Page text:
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29 Cards in this Set

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Bacteruiria
Bacteria in urinalysis
Pyuria
White blood cells in urinarlysis from anywhere
"Significant" bacteriuria
More than 10^3 colony count in urine culture
>10^5 is documented true UTI

Multiple organisms = false + contaminated specimen
Lots of squamous cells = contamination
Dysuria
Discomfort when voiding, burning
Lower urinary tract infection
Does not involve pelvis
Urethritis
Just urethra involved
Pyelonephritis
Infection in the medulla
Acute urethral syndrome
Burning, frequency, irriatation when voiding, all inflammatory response restricted to urethra
What is the leading cause of dysuria?
2nd most common?
3rd most?
Causes of acute urethral syndrome?
Cystitis = inflamed bladder, organisms adhering to wall causing inflammation
Cystitis = inflamed bladder, organisms adhering to wall causing inflammation
What is the most common cause of bacterial infections? Where do most come from? Which one is the most common? 2 other common ones?
Causative Bacteria
95% from G.I. tract
E. coli – most common
Staph. saprophyticus
Other “niche” organisms
What are age and sex differences in UTIs?

Infants? Years 3-50? What is seen in elderly (>65 yrs old)
Infants: males > females
Years 3-50: females >>>males
Elders (>65 years old)
Increased Bacteriuria
Multiple factors
Is there an increase in UTIs in pregnancy?

Sex?
Pregnancy
Bacteriuria in 4-10%
Twice the expected rate
25% progression

Sex is a risk factor for UTI.
Which contraceptives show the highest incidence of bacteruria? Lowest bacteruria?
Highest = diaphragm-spermicide user
Lowest = oral contraceptive
What are the two types of route of infection? Majority?

What can cause ascending route infection?

Who might get hematogenous infections? Where will bacterial be?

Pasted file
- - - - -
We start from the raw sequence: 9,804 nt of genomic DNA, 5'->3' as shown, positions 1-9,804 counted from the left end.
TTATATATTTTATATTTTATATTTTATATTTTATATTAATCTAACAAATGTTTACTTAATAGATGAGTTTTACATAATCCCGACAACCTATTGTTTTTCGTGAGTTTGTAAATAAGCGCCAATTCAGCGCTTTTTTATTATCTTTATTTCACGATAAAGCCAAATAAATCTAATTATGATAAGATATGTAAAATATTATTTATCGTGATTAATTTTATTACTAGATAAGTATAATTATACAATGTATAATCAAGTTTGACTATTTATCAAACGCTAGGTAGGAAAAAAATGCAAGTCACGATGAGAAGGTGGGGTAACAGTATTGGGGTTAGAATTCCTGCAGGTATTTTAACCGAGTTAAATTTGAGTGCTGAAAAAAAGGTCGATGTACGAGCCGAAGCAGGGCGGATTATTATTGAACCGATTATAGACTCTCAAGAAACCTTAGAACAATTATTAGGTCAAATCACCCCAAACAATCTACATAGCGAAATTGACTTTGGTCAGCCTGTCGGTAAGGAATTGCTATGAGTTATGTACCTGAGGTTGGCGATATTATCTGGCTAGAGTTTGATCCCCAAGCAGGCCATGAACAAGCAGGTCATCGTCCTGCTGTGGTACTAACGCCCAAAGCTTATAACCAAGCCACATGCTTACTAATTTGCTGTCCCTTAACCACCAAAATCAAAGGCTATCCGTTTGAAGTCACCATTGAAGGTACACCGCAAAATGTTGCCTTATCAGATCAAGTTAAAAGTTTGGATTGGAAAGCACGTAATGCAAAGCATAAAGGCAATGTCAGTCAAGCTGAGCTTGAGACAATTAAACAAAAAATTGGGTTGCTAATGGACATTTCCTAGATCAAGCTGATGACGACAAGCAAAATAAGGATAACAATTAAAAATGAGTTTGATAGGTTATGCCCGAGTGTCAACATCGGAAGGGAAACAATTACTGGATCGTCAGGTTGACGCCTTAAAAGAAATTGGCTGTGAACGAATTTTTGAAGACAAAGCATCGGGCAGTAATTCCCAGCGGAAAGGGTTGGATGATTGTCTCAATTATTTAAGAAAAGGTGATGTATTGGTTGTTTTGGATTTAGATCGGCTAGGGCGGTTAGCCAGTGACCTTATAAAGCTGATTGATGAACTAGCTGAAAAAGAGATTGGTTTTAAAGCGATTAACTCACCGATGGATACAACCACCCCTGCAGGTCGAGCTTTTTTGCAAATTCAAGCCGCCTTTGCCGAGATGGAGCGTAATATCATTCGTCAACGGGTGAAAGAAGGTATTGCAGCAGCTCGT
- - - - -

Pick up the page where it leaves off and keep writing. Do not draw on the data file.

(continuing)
Route of Infection
Ascending route 95+%
Urethral trauma
Intercourse
Instrumentation
Diaphragm use

Hematogenous route <5% = endocarditis or central lines, renal cortex localization
By what mechanisms do UTIs occur?
Adhesion
Colonization
Invasion
Phase variation
What are bacterial factors?
What are two types of adhesions on fimbriae?
Bacterial factors:
Uropathogenic E. coli
Virulence factors

Adhesions on fimbriae
Type I fimbriae
P- fimbriae
Bacterial factors:
Uropathogenic E. coli
Virulence factors

Adhesions on fimbriae
Type I fimbriae
P- fimbriae
What are the mechanisms of bacteria/host cell interactions?
What are some host defense mechanisms to UTIs?
Bacterial growth inhibition
Urine flow
Epithelial cell turnover
Antibodies
What are some predisposing host factors?
Urine flow obstruction
Female factors
Abnormal urine flow
Urethral trauma
Vesiculo-ureteral reflux
Instrumentation
General health
Urine flow obstruction
Female factors
Abnormal urine flow
Urethral trauma
Vesiculo-ureteral reflux
Instrumentation
General health
What are some clinical manifestations of lower urinary tract infections?
Frequency of urination
Dysuria - painful urination
Turbid urine
Suprapubic discomfort
Hematuria
Asymptomatic cystitis
What are clinical manifestations of upper tract infections?
Fever
Chills
Flank pain and “CVAT”
Asymptomatic pyelonephritis
How do you diagnose UTI?
Microscopic urinalysis
Gram stain of urine
Urine culture
Blood cultures (PRN)
Screening tests
What are some complications of UTI?
Gram negative sepsis
Intrarenal or extrarenal abscess
Chronic renal insufficiency
Struvite renal calculi
Recurrent infection
How do you prevent UTIs?
Proper use of urinary catheterization
Correction of anatomic abnormalities
Prophylactic antibiotics - RARELY
How long does it take to treat a lower tract infection? Males and females?
When can it take longer?
Males: 1 week
Females: 1-3 days
Longer if complicated UTI
How long does it take to treat an upper tract infection?
How do you treat it?
1-6 weeks
IV vs oral thearpy
How do you treat asymptomatic bacteriuria?
Not treated in elderly (and others)
What seems to have the best efficacy for uncomplicated UTIs?

Complicated?
Ciprofloxacin

Ciprofloxacin, Ceftriaxone
Ciprofloxacin

Ciprofloxacin, Ceftriaxone
What is this?
What is this?
Wall didn't know either.

Possibly aminoglycosides at the far left has the highest level of intrarenal concentration --> proximal tubule interstitial damage